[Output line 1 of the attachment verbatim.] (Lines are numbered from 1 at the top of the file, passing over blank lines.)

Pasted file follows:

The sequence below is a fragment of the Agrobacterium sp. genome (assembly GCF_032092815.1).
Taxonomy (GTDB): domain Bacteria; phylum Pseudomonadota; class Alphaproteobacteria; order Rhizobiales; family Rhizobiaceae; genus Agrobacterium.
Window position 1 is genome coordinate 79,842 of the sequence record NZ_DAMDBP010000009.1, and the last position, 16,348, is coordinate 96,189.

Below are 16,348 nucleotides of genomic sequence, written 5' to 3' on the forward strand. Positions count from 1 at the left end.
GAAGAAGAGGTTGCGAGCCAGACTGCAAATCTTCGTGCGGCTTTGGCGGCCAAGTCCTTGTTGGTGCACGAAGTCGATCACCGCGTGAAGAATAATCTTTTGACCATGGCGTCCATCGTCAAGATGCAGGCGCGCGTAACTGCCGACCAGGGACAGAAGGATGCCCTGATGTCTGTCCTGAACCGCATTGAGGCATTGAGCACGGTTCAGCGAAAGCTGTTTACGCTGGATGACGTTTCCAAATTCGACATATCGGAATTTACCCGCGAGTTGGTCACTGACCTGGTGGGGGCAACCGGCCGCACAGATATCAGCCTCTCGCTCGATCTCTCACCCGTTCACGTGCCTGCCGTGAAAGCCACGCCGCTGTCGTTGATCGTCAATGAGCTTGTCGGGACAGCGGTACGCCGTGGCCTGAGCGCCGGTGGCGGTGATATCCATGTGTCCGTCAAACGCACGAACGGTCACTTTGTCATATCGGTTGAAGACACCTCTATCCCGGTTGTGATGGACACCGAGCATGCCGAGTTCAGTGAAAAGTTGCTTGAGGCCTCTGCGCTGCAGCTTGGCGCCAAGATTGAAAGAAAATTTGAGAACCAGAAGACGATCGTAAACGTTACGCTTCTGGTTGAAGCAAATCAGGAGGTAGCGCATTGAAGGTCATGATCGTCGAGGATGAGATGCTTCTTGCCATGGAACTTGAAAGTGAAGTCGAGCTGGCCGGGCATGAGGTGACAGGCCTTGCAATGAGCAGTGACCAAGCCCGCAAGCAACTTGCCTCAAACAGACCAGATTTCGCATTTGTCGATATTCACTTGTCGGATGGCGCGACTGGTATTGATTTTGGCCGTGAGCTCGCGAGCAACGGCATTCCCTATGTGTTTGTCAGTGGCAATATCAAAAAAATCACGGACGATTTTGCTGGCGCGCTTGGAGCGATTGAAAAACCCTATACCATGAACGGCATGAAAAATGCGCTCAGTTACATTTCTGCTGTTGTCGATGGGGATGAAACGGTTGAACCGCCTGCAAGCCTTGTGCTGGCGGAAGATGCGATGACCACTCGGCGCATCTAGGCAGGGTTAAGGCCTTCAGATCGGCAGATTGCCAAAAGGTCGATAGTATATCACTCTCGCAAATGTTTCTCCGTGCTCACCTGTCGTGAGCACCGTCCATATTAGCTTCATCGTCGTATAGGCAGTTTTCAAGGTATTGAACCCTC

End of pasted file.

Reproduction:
The sequence below is a fragment of the Agrobacterium sp. genome (assembly GCF_032092815.1).